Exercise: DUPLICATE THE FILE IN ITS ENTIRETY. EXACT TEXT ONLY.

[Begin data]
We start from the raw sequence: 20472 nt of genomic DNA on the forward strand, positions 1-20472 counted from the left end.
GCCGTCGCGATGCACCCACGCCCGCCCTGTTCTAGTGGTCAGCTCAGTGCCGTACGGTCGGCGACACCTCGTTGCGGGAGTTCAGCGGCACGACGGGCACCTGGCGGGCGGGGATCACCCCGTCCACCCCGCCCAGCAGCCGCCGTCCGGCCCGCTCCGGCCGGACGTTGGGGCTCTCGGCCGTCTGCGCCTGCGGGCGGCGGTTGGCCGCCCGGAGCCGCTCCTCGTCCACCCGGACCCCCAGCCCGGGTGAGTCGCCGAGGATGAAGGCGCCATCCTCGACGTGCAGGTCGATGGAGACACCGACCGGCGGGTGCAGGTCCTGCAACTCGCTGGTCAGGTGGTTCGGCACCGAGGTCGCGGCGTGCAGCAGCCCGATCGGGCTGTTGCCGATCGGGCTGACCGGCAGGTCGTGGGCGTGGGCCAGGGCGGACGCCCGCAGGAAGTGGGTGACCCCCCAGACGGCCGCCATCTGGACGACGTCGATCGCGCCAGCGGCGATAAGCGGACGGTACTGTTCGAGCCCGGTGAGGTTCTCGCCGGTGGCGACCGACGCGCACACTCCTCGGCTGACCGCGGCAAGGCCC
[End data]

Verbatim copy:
We start from the raw sequence: 20472 nt of genomic DNA on the forward strand, positions 1-20472 counted from the left end.
GCCGTCGCGATGCACCCACGCCCGCCCTGTTCTAGTGGTCAGCTCAGTGCCGTACGGTCGGCGACACCTCGTTGCGGGAGTTCAGCGGCACGACGGGCACCTGGCGGGCGGGGATCACCCCGTCCACCCCGCCCAGCAGCCGCCGTCCGGCCCGCTCCGGCCGGACGTTGGGGCTCTCGGCCGTCTGCGCCTGCGGGCGGCGGTTGGCCGCCCGGAGCCGCTCCTCGTCCACCCGGACCCCCAGCCCGGGTGAGTCGCCGAGGATGAAGGCGCCATCCTCGACGTGCAGGTCGATGGAGACACCGACCGGCGGGTGCAGGTCCTGCAACTCGCTGGTCAGGTGGTTCGGCACCGAGGTCGCGGCGTGCAGCAGCCCGATCGGGCTGTTGCCGATCGGGCTGACCGGCAGGTCGTGGGCGTGGGCCAGGGCGGACGCCCGCAGGAAGTGGGTGACCCCCCAGACGGCCGCCATCTGGACGACGTCGATCGCGCCAGCGGCGATAAGCGGACGGTACTGTTCGAGCCCGGTGAGGTTCTCGCCGGTGGCGACCGACGCGCACACTCCTCGGCTGACCGCGGCAAGGCCC